The command bases for my Portuguese project completed, including a brigadier general with his aide. I'm not sure the aide agrees with this particular decision:

A lieutenant-general and aide-de-camp in wet weather gear which is reminiscent of an old Hinchliffe Wellington figure I have packed away somewhere:

I used the excellent Chartrand Osprey books as a guide, and a few of the figures almost seem to have been tailor-made to suit the illustrations. I have also managed a few regimental officers, including two from 14th Tavira, which I have based with a some left-over figures for effect:

And two from the 17th/2nd Elvas:

I made a mistake in ordering one with a British-supplied stovepipe, where the rest of the army are outfitted in barretinas, but I'll no doubt just pass him off as an "early adopter":

I was reasonably pleased with the way these figures turned out. Front Rank are normally very satisfying to paint, and these were no exception:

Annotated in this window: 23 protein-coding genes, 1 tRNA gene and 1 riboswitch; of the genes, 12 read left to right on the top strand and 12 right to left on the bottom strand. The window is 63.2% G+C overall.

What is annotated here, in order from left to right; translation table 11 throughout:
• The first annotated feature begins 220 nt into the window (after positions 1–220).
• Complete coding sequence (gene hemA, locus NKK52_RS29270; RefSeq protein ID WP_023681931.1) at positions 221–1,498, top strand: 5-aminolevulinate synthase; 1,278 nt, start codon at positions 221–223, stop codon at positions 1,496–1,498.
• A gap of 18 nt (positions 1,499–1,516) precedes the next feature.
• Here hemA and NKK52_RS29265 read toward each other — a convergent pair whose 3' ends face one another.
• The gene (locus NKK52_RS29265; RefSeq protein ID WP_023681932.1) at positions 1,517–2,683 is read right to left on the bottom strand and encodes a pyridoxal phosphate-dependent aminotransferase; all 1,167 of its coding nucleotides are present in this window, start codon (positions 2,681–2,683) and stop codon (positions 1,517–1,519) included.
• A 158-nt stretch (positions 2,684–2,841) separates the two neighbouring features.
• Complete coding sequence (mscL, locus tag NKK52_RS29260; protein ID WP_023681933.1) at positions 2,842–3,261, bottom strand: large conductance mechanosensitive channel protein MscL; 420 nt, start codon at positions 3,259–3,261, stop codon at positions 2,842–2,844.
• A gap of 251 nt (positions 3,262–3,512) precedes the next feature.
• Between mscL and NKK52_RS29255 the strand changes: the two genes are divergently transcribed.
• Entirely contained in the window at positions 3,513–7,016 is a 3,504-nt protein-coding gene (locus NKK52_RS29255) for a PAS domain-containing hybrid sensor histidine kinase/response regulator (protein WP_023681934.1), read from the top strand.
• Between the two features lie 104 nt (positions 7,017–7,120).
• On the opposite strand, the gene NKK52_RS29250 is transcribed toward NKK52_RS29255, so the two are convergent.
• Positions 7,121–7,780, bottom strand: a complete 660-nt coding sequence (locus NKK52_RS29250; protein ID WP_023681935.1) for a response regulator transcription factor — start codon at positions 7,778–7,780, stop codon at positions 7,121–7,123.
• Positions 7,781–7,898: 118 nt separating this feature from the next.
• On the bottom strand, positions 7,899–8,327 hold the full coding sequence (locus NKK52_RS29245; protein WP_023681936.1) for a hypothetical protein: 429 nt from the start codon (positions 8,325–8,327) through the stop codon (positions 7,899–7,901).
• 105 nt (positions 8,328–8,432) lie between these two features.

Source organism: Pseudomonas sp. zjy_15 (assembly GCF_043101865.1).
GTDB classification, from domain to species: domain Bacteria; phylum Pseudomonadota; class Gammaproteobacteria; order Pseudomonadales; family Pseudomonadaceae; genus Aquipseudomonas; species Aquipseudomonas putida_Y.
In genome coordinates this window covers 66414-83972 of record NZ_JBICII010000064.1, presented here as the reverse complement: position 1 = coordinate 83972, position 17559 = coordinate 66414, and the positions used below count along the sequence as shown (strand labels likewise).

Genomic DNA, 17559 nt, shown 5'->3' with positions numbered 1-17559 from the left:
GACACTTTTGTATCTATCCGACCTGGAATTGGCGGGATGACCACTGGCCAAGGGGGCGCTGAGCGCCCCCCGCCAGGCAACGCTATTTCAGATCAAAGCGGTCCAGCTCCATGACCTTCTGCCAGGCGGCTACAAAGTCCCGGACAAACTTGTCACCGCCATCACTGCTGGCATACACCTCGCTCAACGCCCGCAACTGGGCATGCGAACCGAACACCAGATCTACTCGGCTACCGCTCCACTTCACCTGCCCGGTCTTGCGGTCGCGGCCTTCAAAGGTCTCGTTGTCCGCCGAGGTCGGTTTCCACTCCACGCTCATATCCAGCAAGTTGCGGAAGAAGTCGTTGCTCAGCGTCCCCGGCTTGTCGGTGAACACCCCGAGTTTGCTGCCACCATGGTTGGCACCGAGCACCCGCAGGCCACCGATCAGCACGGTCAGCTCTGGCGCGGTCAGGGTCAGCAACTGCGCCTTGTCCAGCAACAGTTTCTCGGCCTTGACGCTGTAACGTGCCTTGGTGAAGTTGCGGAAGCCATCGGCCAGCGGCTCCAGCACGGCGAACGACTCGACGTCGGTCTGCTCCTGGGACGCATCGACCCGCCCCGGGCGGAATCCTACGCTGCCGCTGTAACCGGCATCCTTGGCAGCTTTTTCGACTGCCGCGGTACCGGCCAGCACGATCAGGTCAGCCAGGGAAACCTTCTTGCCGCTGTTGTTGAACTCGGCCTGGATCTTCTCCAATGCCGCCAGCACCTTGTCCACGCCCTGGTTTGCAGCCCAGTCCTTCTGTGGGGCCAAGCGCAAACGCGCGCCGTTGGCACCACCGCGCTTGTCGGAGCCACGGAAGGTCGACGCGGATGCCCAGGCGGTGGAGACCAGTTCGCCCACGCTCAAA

The Portuguese artillery are next up, which I hope to have completed over the next few weeks.

Thursday 9 June 2016

Portuguese 11th Almeida Cavalry Regiment

The last of my intended Portuguese cavalry units, the 11th Almeida:

This unit was part of the Southern Grand Division as indicated by their blue piping, although in the case of the 11th Almeida they had a sky-blue collar as their main distinguishing feature:

They were fairly actively engaged throughout the Peninsular War, and saw service at Salamanca and Vittoria:

These Front Rank charging figures are slightly more dynamic than their "at rest" dragoons and were, as usual, a pleasure to paint.

Now to finish some staff, and then on to the artillery...

Wednesday 25 May 2016

Portuguese 4th Mecklemburg Cavalry Regiment

A quick post with a second regiment of Portuguese dragoons completed, this time the 4th Mecklemburg:

The regiment was apparently present at Fuentes De Onoro under Barbacena with (according to Oman) a mere 104 men, and weren't much engaged after that:

The 4th however represents another of the cavalry regiments from the Central Division, so it is possible that what few mounts they had may have been absorbed into other regiments.

The white piping is indicative of the Central Division, in this case with a red collar:

I have again utilised the Front Rank "at rest" figures for them, which I quite like even though the pose is perhaps a little less dynamic than some others:

That's two cavalry regiments completed now, with just the 11th Almeida to go. Hopefully I'll have them completed in the next week or so.